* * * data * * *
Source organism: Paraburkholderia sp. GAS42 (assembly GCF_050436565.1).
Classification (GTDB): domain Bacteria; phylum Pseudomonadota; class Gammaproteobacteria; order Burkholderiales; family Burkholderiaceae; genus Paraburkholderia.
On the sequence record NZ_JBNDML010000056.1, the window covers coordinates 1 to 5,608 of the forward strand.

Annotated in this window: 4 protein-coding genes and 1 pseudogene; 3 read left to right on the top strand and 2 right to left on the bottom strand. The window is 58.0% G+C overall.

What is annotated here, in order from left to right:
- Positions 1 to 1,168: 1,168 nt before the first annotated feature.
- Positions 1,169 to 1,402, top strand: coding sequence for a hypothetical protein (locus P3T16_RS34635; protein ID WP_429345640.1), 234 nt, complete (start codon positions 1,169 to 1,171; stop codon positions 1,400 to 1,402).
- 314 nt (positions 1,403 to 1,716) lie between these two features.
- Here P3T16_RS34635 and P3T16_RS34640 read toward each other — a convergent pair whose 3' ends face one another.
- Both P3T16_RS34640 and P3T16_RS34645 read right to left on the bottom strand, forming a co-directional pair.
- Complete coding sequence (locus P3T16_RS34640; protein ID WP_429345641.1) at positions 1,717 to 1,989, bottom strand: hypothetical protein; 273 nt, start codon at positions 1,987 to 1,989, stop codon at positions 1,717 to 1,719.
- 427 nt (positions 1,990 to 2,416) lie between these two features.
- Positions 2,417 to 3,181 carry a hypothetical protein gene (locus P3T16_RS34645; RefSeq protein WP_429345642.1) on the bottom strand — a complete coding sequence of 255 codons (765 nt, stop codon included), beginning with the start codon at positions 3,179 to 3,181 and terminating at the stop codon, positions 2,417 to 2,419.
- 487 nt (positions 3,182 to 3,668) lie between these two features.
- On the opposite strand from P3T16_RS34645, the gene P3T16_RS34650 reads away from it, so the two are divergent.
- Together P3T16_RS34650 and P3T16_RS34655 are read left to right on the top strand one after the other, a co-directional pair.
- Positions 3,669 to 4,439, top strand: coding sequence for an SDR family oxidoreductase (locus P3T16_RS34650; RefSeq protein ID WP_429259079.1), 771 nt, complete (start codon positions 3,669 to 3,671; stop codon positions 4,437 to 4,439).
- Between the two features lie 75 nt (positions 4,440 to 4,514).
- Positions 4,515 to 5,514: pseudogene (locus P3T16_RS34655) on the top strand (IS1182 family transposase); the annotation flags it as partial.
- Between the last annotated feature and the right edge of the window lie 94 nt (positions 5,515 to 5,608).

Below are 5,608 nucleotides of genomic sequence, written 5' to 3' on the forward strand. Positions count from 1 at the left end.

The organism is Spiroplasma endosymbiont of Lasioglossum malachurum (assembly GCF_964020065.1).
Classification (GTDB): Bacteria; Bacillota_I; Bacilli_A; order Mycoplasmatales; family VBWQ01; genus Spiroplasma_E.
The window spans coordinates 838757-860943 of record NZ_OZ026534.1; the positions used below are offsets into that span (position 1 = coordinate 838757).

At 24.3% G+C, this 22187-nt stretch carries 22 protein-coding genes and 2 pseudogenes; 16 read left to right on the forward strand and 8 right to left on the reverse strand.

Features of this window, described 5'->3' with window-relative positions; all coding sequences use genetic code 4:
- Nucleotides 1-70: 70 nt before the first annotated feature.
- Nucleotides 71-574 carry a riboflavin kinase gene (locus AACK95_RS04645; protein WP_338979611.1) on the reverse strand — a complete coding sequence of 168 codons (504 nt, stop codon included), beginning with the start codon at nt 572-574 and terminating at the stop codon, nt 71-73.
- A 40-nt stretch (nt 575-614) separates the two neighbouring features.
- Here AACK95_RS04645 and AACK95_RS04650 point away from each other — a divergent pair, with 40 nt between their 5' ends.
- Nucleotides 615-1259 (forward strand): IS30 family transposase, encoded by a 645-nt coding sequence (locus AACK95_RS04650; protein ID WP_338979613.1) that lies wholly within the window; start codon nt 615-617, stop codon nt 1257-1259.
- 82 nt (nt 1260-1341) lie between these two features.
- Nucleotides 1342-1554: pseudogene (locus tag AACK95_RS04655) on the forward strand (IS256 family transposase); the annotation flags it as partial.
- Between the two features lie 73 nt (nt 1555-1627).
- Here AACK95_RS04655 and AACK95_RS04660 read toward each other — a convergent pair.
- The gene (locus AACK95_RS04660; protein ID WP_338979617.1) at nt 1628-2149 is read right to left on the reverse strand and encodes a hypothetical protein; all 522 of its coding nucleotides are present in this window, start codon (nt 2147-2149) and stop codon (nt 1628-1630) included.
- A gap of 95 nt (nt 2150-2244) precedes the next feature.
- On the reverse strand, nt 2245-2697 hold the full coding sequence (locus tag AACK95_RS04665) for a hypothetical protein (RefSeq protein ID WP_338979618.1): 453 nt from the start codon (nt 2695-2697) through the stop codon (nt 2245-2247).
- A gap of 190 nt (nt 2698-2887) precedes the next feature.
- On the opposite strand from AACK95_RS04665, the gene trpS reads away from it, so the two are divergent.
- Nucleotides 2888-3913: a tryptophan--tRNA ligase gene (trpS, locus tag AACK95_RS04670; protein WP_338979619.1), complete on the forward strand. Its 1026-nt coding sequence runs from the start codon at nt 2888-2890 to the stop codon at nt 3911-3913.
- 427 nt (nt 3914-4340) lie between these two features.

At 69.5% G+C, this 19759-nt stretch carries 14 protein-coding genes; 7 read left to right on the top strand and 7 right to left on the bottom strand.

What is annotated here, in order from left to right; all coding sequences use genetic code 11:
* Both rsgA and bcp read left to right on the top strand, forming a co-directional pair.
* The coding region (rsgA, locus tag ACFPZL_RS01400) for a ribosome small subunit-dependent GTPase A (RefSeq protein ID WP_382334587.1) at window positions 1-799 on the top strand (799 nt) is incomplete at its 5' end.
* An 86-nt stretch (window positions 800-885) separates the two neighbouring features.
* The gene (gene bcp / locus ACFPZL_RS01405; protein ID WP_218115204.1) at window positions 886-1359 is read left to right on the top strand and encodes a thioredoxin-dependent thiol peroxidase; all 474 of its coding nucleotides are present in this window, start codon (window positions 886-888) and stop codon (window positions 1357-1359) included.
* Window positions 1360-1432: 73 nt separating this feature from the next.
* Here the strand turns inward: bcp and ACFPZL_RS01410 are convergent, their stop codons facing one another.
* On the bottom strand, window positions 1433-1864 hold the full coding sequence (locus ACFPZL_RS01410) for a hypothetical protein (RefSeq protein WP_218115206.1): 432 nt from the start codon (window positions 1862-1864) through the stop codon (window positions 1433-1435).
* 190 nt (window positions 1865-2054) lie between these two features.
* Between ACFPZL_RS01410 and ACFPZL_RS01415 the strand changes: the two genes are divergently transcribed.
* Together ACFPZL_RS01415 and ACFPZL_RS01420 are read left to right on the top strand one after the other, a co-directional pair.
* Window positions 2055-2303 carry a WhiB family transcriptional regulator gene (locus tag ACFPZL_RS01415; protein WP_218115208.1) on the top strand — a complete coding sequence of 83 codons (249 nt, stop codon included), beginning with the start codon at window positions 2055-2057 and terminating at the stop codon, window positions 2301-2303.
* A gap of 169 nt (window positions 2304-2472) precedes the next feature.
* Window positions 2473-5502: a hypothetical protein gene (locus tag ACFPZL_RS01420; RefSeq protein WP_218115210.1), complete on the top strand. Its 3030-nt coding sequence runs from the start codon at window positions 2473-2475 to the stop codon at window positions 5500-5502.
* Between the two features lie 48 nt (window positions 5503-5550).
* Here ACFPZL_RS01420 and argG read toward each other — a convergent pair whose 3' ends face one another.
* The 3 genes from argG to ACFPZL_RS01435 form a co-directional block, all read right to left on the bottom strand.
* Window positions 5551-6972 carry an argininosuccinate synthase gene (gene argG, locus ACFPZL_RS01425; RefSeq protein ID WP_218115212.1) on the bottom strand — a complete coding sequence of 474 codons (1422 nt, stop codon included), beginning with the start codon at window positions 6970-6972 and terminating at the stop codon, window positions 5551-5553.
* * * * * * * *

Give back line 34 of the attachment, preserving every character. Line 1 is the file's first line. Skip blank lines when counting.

- Between the two features lie 73 nt (nt 1555-1627).